The Georgia Political Papers and Oral History Program is comprised of over 3,000 linear feet of archival collections, along with an extensive number of oral history interviews, that document the unique political culture of the state of Georgia.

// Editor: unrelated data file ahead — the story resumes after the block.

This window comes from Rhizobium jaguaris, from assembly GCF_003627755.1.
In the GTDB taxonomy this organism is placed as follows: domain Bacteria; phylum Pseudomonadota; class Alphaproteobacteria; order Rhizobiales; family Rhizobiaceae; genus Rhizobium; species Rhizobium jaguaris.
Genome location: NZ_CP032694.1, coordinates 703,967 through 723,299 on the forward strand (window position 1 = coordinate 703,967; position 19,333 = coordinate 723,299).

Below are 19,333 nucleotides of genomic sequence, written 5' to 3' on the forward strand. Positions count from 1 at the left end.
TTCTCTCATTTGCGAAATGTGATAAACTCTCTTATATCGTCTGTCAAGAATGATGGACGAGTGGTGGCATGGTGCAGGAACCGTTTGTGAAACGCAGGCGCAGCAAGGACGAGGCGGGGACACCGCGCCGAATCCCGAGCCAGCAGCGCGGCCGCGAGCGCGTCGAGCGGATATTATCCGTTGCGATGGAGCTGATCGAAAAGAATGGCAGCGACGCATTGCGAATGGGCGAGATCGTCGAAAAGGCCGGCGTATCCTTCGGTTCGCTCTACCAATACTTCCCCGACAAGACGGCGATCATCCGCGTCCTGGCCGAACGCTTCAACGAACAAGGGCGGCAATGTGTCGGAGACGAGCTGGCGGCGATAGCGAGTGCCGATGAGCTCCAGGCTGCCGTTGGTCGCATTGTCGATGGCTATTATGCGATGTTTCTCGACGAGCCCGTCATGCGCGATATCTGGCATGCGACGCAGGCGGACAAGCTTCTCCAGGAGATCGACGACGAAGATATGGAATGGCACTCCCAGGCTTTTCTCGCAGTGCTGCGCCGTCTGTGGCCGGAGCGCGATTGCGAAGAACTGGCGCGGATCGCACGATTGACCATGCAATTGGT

Richard Belmont Ray (1927-1999) was known as a conservative, pro-life Democrat who advocated for veterans and military bases. He represented Georgia's 3rd Congressional District where he served for ten years 1982-1992. After losing his seat to Republican Mac Collins, Ray started a consulting firm in Alexandria, Virginia. He died of complications from heart surgery.; Interviewed by Dr. Mel Steely and Professor Ted Fitz-Simons on August 16, 1989 at an unknown location.; The conversation begins by talking about Ray's decision to run for the seat that Senator Sam Nunn had previously occupied, rather than continuing his consulting business. Ray speaks at length about his campaign, the minority vote, and the people who had helped to assist and endorse him. He talks about his transition into politics after he won the seat, noting that his work for Nunn had helped to ease him into the position. The discussion turns to his changing relationship with Nunn and about his early experiences as a Congressman. Ray next speaks about the services he and his staff provide to his constituents, providing particular anecdotes. The conversation moves into a discussion of state or federally funded institutions in comparison to private enterprise, especially with regard to the medical industry. Issues such as PACs, lobbying groups, ethics and the like are discussed, and how things may have changed since Ray had first entered office. Topics such as Jimmy Carter, Ray's campaigns, the healthcare delivery system, the defense budget, and voter registration are discussed. [Audio for tapes 3 and 4 are unavailable]